“Currawong, Willy Wagtail and Magpie,” are a few of the birds spotted by the eagle-eyed scouts, whose delighted laughter mixes with the birds unique native calls to create a harmony of enjoyment throughout the space.

kids at carinya preschool

Bush Preschool excursions are a great opportunity to combine learning, interactive play and understanding of our natural environment in a unique educational program. Pictured left to right: Amelia, Jasper and Harry. (Photo: Gabiann Marin)

Managing Risk

The children are encouraged to explore the designated area, although each group has one or two educators carefully supervising in case any problems arise. Even though the children are only on the very fringes of the National Park, strict safety regulations are in place, including clearly marked boundaries to ensure no one wanders beyond the supervised areas, and structured activities to encourage the children to have a varied and interesting experience in the bush.

The children are well supervised with a ratio of one educator/staff member for every three children on the outing. This proactive approach to safety has helped ensure no major incidents or injuries for the children, or the bush creatures, since the program began, just prior to the COVID lock downs. It is only one aspect of the safety protocols in place. 

“It is bushland so we do have to consider the risks,” Alison agrees. The preparation for the outings includes a careful risk assessment and clear instructions to the children, as well as bush safety and awareness sessions in the Centre prior to the excursions.

“We do a lot of work to make sure the children respect the bush and that means understanding the risks. We had a local reptile man, Mark from Me and Zoo come and do a 6-week program with the children educating them all about snakes and reptiles.“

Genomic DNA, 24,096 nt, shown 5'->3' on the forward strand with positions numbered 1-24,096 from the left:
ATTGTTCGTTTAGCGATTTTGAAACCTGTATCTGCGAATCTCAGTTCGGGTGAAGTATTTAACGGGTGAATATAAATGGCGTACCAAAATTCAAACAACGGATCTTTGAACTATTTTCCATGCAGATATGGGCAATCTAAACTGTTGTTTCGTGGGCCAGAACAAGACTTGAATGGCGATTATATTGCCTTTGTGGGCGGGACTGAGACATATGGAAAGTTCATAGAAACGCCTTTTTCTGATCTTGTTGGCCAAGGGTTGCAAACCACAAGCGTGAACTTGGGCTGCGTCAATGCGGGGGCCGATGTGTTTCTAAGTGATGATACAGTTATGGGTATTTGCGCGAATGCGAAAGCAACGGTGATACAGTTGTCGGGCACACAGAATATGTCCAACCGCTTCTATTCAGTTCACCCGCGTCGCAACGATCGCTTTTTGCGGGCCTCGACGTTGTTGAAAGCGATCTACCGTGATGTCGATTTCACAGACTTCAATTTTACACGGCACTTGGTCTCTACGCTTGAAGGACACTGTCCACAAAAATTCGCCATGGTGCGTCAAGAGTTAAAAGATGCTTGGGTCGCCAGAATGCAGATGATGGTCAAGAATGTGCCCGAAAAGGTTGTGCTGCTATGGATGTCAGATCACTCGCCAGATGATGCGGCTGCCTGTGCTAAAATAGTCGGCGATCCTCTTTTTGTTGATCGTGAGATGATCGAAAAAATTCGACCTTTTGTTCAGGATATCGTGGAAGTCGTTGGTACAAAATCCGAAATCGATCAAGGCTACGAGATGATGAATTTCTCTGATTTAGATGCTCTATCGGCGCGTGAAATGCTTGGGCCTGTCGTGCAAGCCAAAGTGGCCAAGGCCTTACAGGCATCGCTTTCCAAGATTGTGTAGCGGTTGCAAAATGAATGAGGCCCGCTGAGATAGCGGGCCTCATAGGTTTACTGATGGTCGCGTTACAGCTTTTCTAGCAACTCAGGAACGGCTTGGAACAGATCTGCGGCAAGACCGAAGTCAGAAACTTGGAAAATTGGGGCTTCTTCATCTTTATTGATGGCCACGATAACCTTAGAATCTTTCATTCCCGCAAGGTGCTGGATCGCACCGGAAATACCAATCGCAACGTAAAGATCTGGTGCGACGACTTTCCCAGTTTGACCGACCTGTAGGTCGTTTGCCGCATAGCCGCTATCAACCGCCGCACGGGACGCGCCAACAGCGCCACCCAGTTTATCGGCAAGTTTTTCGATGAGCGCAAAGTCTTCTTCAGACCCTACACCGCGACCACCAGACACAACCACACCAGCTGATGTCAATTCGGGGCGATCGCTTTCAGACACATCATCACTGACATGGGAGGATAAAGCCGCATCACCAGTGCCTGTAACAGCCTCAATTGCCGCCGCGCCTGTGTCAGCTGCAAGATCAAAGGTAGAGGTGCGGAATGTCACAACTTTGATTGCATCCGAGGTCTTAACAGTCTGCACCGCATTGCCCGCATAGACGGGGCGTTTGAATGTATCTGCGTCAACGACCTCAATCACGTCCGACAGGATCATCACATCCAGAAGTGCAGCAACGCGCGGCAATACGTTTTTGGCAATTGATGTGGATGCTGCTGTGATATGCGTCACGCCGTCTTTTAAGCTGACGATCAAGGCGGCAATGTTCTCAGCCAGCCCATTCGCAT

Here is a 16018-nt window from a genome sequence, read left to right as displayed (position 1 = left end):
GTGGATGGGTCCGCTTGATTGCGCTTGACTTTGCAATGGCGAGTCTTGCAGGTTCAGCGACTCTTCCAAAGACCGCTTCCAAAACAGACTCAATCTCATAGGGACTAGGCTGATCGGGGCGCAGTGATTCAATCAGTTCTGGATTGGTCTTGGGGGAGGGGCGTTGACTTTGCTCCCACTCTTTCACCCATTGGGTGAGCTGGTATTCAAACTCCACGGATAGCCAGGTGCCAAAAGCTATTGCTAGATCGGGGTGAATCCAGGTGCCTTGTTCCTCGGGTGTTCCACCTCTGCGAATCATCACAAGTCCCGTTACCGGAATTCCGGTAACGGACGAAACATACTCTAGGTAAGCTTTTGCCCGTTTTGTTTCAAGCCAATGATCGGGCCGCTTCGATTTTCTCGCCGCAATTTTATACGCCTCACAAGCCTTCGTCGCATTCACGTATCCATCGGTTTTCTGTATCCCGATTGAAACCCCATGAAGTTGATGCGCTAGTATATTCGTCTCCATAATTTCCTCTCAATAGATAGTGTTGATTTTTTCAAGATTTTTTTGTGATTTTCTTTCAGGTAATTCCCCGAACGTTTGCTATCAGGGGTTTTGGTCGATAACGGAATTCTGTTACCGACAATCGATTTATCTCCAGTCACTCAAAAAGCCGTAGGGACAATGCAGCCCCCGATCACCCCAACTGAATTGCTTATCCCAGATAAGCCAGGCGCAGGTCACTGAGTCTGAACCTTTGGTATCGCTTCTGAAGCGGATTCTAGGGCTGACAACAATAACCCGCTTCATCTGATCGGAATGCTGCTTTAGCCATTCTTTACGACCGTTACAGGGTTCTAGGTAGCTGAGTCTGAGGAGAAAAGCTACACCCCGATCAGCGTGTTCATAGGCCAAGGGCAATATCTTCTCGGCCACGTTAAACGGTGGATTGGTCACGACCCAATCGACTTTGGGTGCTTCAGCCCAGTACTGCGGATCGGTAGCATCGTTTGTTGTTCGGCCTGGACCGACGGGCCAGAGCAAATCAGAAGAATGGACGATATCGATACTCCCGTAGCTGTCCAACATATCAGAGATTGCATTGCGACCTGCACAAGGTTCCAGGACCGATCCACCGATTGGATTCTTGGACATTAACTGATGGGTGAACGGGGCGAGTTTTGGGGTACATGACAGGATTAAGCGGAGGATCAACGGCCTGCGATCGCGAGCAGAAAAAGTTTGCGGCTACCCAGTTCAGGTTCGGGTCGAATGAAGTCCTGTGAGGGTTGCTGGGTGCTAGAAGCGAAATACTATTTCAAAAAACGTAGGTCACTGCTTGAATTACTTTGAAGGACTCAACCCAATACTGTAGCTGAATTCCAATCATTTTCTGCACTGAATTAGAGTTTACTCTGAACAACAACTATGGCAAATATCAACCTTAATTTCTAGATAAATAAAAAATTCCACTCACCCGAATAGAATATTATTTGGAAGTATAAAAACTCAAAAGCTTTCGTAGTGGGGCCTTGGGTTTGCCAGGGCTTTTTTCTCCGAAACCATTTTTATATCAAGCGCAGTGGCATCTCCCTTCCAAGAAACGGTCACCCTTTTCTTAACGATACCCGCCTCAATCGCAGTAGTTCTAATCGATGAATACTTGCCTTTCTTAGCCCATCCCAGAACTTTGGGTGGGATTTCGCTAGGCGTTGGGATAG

Elyse adds: “It was a great session for them, and they learnt a lot about snakes and what to do if they encounter one in the bush. But so far it has not been an issue. We plan for the excursions in the cooler months, and we pick places which are going to be less of a risk for snakes. We haven’t really encountered anything other than a few rustles in the undergrowth because the kids are pretty active, and they tend to frighten most of the bigger animals away.”

“What we have had is a few leeches,” Alison reveals.

Building Resilience

While an encounter with a leech may cause many to have a small panic attack, the Carinya children take it in their stride.

“The kids are really good with that. We make sure we take salt with us and they know if they get a leech just to tell one of the adults and we will help them remove it. No one freaks out. Their resilience is really great.”

This resilience is one of the key skills the Bush Preschool is designed to encourage, along with the children’s empathy for the natural environment and each other.

The key to the success of these excursions, though, is the freedom afforded to the children to enjoy the area around them and choose the activities that most interest them.

in the bush near carinya pre school

All the activities at Bush Preschool are child-led. (Photo: courtesy Carinya Neighbourhood Children’s Centre)

“Our bush sessions are extremely child-led,” Alison says. “We have some projects which have been added to by multiple groups over multiple outings, like our Gunyah, and the fairy tree.”

The Gunyah, a small stick structure built by the children using fallen sticks and branches, is particularly popular. “It’s a stick cottage,” four-year-old Emily explains as she and her friend Amelia play out a morning tea ritual under its shade.

Starting off as just a small pile of sticks, thanks to the endeavours of the children over the last few months the Gunyah has formed into an impressive looking structure.

building a gunyah at carinya

Sam, Clay and William continue to add to the impressive looking Gunyah built up over several bushcraft excursions. (Photo: Gabiann Marin)